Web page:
In researching these kinds of amps I ran across this comment/observation: My one qualm with the LSES idea, is that by using a low-value choke and low-value cap- you're creating a resonant circuit that's likely got a corner frequency within the audio band.

    I've heard tube amp power supplies with this issue- and my usual complaint, is reduced low bass energy and impact- and what bass is there, tended to be tubby and ill-defined. I've modified such designs, with additional capacitance and/or inductance- getting the resonant frequency below the audio band, and reducing the Q of the resonant circuit to a low enough level to not overshoot- and the bass has almost always improv


    This is all way over my head, but what is a "resonant circuit"  and a corner frequency? (I get the "within the audio band part).


    Chokes and capacitors form a resonant, or tuned, circuit at a particular frequency (depending on value) and exhibit a -3 db point at a particular frequency (the corner frequency).  You are familiar with this from speaker crossover networks which provide a chosen corner frequency.  In an amp power supply you can inadvertently choose values which have a corner frequency which is much higher than the lowest frequency you want to reproduce.  You can demonstrate the effect with this calculator (select solving for frequency and the appropriate units):




    Try specifying an inductance of 0.3H and a capacitance of 50 uf (typical lses values as I recall) and you will see that the frequency falls in the low bass area.  Compare that with more typical values of, say, 5H and 100 uf.  

    The above is a very diluted explanation, of course, but should help a little.  I’ll try to explain a bit about Q when time permits.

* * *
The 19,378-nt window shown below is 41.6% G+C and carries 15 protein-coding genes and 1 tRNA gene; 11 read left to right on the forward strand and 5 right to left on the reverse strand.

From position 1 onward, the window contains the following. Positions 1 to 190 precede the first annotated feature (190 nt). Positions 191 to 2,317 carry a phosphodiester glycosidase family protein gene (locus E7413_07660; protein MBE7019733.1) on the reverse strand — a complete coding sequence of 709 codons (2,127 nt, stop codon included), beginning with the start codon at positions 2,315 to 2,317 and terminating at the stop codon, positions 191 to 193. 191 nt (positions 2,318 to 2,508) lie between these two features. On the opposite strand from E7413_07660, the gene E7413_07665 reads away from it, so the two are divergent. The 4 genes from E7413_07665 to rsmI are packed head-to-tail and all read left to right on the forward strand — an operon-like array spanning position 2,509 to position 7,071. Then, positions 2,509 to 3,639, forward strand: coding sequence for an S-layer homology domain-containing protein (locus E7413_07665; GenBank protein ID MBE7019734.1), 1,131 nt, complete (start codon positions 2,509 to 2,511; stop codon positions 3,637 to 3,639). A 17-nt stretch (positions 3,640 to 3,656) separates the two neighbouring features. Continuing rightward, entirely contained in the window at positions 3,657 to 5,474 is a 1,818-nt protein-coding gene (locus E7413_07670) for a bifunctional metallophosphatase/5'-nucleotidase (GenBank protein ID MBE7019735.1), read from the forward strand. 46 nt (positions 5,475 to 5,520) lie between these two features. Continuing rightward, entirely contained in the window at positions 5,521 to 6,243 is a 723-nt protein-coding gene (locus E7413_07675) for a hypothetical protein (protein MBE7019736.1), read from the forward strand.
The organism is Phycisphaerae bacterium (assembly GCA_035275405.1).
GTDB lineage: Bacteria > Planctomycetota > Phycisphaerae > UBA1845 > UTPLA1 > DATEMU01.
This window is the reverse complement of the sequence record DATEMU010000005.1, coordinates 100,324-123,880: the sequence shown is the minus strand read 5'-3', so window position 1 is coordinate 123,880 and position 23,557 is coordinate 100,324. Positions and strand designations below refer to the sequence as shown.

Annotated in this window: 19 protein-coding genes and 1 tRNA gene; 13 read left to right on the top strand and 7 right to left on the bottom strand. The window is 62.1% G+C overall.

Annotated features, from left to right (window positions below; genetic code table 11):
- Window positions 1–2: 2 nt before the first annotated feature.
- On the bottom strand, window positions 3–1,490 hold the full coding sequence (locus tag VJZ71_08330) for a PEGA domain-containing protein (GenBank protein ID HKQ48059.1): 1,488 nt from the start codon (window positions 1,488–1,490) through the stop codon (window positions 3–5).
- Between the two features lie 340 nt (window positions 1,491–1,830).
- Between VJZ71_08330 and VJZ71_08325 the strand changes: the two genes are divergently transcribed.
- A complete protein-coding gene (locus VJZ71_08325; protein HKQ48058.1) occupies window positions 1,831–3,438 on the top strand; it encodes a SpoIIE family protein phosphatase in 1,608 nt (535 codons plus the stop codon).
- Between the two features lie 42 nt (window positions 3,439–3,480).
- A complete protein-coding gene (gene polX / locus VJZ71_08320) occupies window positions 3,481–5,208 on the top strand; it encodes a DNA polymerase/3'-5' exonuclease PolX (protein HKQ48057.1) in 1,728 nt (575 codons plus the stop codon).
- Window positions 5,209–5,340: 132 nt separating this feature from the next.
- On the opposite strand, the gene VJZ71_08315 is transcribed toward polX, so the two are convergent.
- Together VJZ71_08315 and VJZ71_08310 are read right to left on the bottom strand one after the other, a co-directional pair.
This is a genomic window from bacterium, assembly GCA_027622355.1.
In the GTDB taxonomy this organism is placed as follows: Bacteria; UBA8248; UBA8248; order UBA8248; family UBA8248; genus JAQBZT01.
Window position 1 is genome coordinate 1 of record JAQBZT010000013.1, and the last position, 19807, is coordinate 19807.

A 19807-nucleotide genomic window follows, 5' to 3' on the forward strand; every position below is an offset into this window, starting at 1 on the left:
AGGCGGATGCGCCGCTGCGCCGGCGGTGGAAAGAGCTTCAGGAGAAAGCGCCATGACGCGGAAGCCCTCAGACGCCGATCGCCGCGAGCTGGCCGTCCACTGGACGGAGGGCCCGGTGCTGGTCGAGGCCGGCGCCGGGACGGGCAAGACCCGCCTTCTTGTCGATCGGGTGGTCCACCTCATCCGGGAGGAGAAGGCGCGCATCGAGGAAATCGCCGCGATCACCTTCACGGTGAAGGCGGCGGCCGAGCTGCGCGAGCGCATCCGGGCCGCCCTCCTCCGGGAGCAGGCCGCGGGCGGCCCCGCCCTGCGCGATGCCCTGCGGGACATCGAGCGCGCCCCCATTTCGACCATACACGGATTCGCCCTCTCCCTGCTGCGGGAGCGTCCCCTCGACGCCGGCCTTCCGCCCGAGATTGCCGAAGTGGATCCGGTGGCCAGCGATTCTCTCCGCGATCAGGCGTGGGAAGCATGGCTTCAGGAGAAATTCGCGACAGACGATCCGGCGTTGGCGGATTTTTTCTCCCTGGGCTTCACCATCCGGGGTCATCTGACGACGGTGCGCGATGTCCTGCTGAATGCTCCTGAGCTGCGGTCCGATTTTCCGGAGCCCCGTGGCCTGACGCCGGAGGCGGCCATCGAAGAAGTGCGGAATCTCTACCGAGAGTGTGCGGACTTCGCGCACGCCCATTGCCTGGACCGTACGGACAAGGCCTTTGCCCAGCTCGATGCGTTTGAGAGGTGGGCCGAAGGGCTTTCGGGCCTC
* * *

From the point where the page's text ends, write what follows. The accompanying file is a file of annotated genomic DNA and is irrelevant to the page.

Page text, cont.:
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  14. Please describe the sound you are hearing in more detail and if it is from both speakers.  Does it change with the setting of the volume control or input selector?  If it has a phono input, do you hear the sound with only the turntable connected and nothing else?




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  15. 1 hour ago, babadono said:

    the crux of the biscuit:

    One thing that must be understood ... valves are non-linear, transistors (including FETs) are non-linear.  Live with it, and don't be fooled by claims that valves are linear, because they're not.  A valve is a comparatively poor voltage controlled current source, and a transistor is a very good current controlled current source.  The process of design is to create a voltage controlled voltage source (aka an amplifier), and while either technology can be used, ultimately (and I must include this with a touch of sadness), transistors win.  Such is life.

    But tubes have so much more charm😁.  Admittedly, I don’t agree with Rod on absolutely everything.  I am often asked why I bother with tubes given the performance available from SS devices.  The only answer I can give is that they attracted me from my first view of glowing filaments when the repairman came over to fix grandma’s console radio when I was 3 years old.  We all have our obsessions.....




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  16. We have been exposed to a philosophy of tube amp power supply design here on the forum which advocates very low inductance chokes, very low value filter caps, tube rectifiers, and high ripple.  I have expressed my personal disagreement with this philosophy.  Here, Rod Elliott explains very clearly (using proven electrical engineering principles) why such designs are inappropriate.  Scroll down to the section on power supplies for his explanations:




    The discussion is a bit technical, but the conclusions are very easy to understand.




  17. This was commonly done in console radios using field coil speakers.  I agree with Mike that long runs of wire carrying B+ are inadvisable. If you have mono amps, you could try placing them very close to the speakers.  But you would need very well shielded cables to connect the preamp or source to the amps.




  18. Eico has always been one of the best values in tube amps, even when they were new.  Restored, they typically can hold their own against almost any modern costly unit.   Like Lafayette tube amps, they are always worth picking up at the right price.  The “guy down the road”, a professional musician, said he wants to be buried with the HF-89 which I restored for him.  It drives his CWs to perfection, and he says it is the best sounding amp he has ever paired with them.